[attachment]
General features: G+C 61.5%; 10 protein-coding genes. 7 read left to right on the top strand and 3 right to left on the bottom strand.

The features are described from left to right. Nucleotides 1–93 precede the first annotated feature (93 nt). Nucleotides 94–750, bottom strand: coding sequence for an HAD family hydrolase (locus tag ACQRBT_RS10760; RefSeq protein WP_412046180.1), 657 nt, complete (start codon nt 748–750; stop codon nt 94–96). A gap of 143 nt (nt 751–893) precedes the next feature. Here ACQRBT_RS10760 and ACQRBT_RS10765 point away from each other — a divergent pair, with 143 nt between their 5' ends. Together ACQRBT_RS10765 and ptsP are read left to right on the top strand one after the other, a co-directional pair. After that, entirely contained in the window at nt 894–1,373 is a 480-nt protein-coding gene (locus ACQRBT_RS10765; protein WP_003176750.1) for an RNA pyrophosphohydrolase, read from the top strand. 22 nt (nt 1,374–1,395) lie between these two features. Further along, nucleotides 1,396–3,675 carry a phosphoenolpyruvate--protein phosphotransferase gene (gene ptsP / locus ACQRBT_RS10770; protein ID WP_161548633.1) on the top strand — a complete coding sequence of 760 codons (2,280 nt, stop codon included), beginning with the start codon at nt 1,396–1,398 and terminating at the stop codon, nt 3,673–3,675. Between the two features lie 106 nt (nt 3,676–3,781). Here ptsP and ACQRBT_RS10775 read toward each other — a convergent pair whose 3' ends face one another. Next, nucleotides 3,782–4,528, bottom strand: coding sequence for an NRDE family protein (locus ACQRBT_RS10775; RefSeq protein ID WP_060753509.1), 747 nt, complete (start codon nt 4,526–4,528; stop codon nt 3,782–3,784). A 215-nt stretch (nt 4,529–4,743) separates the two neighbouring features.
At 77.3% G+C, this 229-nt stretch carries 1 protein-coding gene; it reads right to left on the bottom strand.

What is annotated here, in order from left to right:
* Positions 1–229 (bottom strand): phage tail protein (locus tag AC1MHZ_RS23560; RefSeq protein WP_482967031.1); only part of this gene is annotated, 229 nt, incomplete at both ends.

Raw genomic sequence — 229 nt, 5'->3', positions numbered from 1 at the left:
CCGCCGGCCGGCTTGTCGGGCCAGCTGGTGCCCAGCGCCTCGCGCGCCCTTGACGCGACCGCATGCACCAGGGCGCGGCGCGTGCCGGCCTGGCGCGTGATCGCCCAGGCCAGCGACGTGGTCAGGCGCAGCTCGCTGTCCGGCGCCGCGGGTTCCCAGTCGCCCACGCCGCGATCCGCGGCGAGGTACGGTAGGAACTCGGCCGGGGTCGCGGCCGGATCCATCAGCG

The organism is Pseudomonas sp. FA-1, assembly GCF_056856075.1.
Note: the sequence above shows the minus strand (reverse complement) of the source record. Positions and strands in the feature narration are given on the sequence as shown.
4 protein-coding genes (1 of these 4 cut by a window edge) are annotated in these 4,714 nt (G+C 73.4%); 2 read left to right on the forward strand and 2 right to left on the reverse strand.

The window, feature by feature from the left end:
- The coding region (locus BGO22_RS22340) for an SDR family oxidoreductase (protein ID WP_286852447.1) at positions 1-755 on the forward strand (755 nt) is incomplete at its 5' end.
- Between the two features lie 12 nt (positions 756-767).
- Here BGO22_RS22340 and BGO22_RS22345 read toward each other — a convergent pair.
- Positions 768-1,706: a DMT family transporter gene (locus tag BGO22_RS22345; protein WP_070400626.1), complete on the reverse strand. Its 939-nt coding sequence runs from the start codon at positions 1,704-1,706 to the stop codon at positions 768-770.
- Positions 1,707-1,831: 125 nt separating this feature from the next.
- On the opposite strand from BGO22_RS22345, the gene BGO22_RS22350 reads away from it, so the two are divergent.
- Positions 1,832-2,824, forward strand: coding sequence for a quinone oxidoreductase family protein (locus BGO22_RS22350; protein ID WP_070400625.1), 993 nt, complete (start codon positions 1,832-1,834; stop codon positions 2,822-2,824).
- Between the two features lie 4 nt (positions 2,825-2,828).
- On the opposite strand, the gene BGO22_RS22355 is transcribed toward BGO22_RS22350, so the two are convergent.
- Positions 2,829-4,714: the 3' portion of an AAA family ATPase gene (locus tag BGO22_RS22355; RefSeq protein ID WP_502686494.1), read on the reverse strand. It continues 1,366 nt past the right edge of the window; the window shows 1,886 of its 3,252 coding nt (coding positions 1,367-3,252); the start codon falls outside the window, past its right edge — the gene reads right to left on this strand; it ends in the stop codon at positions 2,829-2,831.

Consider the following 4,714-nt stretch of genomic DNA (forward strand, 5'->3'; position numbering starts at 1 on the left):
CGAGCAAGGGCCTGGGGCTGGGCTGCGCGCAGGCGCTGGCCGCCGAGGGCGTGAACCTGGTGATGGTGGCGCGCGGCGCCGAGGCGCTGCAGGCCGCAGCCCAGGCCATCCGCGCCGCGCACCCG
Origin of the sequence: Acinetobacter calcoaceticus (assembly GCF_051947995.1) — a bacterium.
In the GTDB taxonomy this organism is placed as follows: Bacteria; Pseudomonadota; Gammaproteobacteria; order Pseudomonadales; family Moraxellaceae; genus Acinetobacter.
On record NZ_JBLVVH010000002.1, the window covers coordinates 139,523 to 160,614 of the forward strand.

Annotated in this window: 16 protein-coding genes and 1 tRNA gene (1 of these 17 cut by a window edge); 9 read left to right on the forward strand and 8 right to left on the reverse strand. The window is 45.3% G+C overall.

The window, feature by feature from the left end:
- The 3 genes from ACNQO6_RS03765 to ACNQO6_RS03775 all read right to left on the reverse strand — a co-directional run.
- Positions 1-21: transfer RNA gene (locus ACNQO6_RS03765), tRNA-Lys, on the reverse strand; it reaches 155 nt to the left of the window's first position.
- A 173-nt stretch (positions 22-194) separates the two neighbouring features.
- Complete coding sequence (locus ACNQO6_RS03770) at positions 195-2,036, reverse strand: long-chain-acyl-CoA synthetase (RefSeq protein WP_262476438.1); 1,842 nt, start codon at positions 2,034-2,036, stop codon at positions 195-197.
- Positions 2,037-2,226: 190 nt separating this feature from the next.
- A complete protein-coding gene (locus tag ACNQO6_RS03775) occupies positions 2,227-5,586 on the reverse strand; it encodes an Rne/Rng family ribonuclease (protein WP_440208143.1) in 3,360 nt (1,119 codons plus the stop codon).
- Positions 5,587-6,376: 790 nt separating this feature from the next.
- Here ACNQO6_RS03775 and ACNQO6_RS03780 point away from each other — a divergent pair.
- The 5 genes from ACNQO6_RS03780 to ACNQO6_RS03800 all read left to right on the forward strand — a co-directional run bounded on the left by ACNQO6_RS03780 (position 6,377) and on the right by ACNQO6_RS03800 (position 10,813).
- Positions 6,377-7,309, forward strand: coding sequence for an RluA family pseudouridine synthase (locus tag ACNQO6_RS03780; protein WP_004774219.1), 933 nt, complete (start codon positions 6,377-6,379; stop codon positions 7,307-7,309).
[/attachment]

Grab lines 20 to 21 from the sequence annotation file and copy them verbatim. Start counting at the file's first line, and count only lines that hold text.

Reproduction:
- On the opposite strand, the gene BGO22_RS22355 is transcribed toward BGO22_RS22350, so the two are convergent.
- Positions 2,829-4,714: the 3' portion of an AAA family ATPase gene (locus tag BGO22_RS22355; RefSeq protein ID WP_502686494.1), read on the reverse strand. It continues 1,366 nt past the right edge of the window; the window shows 1,886 of its 3,252 coding nt (coding positions 1,367-3,252); the start codon falls outside the window, past its right edge — the gene reads right to left on this strand; it ends in the stop codon at positions 2,829-2,831.